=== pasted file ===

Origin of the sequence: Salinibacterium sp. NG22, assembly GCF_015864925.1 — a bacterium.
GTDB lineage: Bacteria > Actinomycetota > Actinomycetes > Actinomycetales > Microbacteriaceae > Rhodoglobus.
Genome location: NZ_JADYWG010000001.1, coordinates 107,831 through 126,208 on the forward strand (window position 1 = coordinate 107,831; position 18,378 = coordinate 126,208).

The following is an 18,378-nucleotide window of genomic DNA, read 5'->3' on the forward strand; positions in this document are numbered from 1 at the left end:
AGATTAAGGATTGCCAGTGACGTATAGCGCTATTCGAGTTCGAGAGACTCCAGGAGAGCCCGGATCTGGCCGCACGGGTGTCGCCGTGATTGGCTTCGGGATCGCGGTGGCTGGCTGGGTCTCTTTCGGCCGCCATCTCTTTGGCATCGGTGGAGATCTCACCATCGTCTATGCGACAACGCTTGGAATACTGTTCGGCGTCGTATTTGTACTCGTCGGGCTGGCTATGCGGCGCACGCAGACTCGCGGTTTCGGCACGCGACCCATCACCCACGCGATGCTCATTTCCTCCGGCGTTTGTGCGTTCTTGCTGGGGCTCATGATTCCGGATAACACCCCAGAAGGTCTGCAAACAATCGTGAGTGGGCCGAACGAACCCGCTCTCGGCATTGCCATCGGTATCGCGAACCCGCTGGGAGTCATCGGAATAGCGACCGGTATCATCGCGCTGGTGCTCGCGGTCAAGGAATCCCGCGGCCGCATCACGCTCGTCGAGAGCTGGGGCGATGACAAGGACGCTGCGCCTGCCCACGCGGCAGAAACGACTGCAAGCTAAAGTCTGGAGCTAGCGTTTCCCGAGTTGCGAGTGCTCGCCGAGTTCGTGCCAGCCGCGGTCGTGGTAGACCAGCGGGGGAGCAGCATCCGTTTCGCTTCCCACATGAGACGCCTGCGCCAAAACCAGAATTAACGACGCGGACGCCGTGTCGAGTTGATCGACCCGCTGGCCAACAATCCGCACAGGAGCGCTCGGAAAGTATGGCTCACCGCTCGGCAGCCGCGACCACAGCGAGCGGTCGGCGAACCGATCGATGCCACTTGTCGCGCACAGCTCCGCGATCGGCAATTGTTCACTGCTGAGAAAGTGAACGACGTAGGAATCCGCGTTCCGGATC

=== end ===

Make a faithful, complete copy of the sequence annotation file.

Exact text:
Origin of the sequence: Salinibacterium sp. NG22, assembly GCF_015864925.1 — a bacterium.
GTDB lineage: Bacteria > Actinomycetota > Actinomycetes > Actinomycetales > Microbacteriaceae > Rhodoglobus.
Genome location: NZ_JADYWG010000001.1, coordinates 107,831 through 126,208 on the forward strand (window position 1 = coordinate 107,831; position 18,378 = coordinate 126,208).

The following is an 18,378-nucleotide window of genomic DNA, read 5'->3' on the forward strand; positions in this document are numbered from 1 at the left end:
AGATTAAGGATTGCCAGTGACGTATAGCGCTATTCGAGTTCGAGAGACTCCAGGAGAGCCCGGATCTGGCCGCACGGGTGTCGCCGTGATTGGCTTCGGGATCGCGGTGGCTGGCTGGGTCTCTTTCGGCCGCCATCTCTTTGGCATCGGTGGAGATCTCACCATCGTCTATGCGACAACGCTTGGAATACTGTTCGGCGTCGTATTTGTACTCGTCGGGCTGGCTATGCGGCGCACGCAGACTCGCGGTTTCGGCACGCGACCCATCACCCACGCGATGCTCATTTCCTCCGGCGTTTGTGCGTTCTTGCTGGGGCTCATGATTCCGGATAACACCCCAGAAGGTCTGCAAACAATCGTGAGTGGGCCGAACGAACCCGCTCTCGGCATTGCCATCGGTATCGCGAACCCGCTGGGAGTCATCGGAATAGCGACCGGTATCATCGCGCTGGTGCTCGCGGTCAAGGAATCCCGCGGCCGCATCACGCTCGTCGAGAGCTGGGGCGATGACAAGGACGCTGCGCCTGCCCACGCGGCAGAAACGACTGCAAGCTAAAGTCTGGAGCTAGCGTTTCCCGAGTTGCGAGTGCTCGCCGAGTTCGTGCCAGCCGCGGTCGTGGTAGACCAGCGGGGGAGCAGCATCCGTTTCGCTTCCCACATGAGACGCCTGCGCCAAAACCAGAATTAACGACGCGGACGCCGTGTCGAGTTGATCGACCCGCTGGCCAACAATCCGCACAGGAGCGCTCGGAAAGTATGGCTCACCGCTCGGCAGCCGCGACCACAGCGAGCGGTCGGCGAACCGATCGATGCCACTTGTCGCGCACAGCTCCGCGATCGGCAATTGTTCACTGCTGAGAAAGTGAACGACGTAGGAATCCGCGTTCCGGATC